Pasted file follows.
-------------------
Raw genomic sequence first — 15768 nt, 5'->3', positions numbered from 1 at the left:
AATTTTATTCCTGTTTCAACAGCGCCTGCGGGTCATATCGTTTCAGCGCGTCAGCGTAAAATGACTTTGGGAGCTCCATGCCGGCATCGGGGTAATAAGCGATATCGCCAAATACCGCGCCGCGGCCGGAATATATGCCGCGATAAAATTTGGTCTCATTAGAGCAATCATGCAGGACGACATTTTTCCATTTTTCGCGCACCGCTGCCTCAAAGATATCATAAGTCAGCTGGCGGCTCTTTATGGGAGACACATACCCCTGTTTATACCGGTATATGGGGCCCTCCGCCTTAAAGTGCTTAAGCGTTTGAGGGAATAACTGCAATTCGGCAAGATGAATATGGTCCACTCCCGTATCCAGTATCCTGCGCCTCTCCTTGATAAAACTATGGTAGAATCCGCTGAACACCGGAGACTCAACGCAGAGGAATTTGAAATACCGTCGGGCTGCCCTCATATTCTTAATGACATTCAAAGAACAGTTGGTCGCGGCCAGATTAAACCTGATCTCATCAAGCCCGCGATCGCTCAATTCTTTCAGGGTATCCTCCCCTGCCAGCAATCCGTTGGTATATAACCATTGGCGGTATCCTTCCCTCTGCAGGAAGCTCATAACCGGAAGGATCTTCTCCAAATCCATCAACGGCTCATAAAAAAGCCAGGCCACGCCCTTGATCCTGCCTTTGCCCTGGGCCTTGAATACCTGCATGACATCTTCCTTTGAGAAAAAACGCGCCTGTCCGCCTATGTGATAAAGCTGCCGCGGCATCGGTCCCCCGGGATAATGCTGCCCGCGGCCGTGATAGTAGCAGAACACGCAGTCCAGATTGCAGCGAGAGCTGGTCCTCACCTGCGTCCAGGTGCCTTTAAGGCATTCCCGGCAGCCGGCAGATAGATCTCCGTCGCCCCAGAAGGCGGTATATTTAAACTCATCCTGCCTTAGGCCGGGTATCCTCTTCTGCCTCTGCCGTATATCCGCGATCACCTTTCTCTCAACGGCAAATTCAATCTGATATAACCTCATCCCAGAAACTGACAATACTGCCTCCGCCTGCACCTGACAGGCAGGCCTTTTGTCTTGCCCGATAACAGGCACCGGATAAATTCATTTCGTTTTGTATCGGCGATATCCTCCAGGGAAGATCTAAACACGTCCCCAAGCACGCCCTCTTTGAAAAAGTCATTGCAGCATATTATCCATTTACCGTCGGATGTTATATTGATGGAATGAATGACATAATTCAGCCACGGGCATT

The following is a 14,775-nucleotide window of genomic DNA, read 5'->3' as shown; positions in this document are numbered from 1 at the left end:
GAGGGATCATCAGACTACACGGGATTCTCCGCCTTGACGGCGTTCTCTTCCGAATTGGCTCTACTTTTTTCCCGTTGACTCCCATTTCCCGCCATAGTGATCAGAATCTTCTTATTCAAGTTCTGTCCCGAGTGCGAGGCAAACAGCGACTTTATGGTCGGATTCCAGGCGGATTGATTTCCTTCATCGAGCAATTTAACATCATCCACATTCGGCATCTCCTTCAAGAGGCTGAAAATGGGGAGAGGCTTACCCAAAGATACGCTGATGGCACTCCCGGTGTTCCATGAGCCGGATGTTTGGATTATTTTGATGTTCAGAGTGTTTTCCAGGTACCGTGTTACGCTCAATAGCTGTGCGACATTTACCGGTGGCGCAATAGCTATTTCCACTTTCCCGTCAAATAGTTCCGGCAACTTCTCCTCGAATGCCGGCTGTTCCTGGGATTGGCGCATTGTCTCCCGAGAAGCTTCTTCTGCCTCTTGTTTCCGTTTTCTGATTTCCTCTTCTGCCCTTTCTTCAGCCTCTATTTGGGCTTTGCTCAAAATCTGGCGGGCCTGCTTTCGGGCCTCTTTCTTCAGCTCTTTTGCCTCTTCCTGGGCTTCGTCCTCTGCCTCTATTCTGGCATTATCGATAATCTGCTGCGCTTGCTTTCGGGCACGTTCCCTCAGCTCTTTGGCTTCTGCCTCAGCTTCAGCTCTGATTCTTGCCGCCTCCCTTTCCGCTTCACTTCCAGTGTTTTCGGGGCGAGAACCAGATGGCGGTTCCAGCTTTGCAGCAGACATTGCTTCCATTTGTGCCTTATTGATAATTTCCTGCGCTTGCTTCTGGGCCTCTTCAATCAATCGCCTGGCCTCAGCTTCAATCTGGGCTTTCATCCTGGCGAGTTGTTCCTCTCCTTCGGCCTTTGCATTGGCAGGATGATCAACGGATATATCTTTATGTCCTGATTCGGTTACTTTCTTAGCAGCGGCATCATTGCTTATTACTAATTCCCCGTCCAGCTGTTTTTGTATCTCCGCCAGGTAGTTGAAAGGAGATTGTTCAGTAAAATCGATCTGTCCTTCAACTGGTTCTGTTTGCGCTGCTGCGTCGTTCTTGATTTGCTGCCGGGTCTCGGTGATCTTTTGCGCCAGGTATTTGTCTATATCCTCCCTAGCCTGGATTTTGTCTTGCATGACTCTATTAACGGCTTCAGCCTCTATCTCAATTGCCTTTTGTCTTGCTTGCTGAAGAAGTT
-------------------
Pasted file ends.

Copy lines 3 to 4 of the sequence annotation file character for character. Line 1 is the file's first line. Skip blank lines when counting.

The following is a 14,775-nucleotide window of genomic DNA, read 5'->3' as shown; positions in this document are numbered from 1 at the left end:
GAGGGATCATCAGACTACACGGGATTCTCCGCCTTGACGGCGTTCTCTTCCGAATTGGCTCTACTTTTTTCCCGTTGACTCCCATTTCCCGCCATAGTGATCAGAATCTTCTTATTCAAGTTCTGTCCCGAGTGCGAGGCAAACAGCGACTTTATGGTCGGATTCCAGGCGGATTGATTTCCTTCATCGAGCAATTTAACATCATCCACATTCGGCATCTCCTTCAAGAGGCTGAAAATGGGGAGAGGCTTACCCAAAGATACGCTGATGGCACTCCCGGTGTTCCATGAGCCGGATGTTTGGATTATTTTGATGTTCAGAGTGTTTTCCAGGTACCGTGTTACGCTCAATAGCTGTGCGACATTTACCGGTGGCGCAATAGCTATTTCCACTTTCCCGTCAAATAGTTCCGGCAACTTCTCCTCGAATGCCGGCTGTTCCTGGGATTGGCGCATTGTCTCCCGAGAAGCTTCTTCTGCCTCTTGTTTCCGTTTTCTGATTTCCTCTTCTGCCCTTTCTTCAGCCTCTATTTGGGCTTTGCTCAAAATCTGGCGGGCCTGCTTTCGGGCCTCTTTCTTCAGCTCTTTTGCCTCTTCCTGGGCTTCGTCCTCTGCCTCTATTCTGGCATTATCGATAATCTGCTGCGCTTGCTTTCGGGCACGTTCCCTCAGCTCTTTGGCTTCTGCCTCAGCTTCAGCTCTGATTCTTGCCGCCTCCCTTTCCGCTTCACTTCCAGTGTTTTCGGGGCGAGAACCAGATGGCGGTTCCAGCTTTGCAGCAGACATTGCTTCCATTTGTGCCTTATTGATAATTTCCTGCGCTTGCTTCTGGGCCTCTTCAATCAATCGCCTGGCCTCAGCTTCAATCTGGGCTTTCATCCTGGCGAGTTGTTCCTCTCCTTCGGCCTTTGCATTGGCAGGATGATCAACGGATATATCTTTATGTCCTGATTCGGTTACTTTCTTAGCAGCGGCATCATTGCTTATTACTAATTCCCCGTCCAGCTGTTTTTGTATCTCCGCCAGGTAGTTGAAAGGAGATTGTTCAGTAAAATCGATCTGTCCTTCAACTGGTTCTGTTTGCGCTGCTGCGTCGTTCTTGATTTGCTGCCGGGTCTCGGTGATCTTTTGCGCCAGGTATTTGTCTATATCCTCCCTAGCCTGGATTTTGTCTTGCATGACTCTATTAACGGCTTCAGCCTCTATCTCAATTGCCTTTTGTCTTGCTTGCTGAAGAAGTT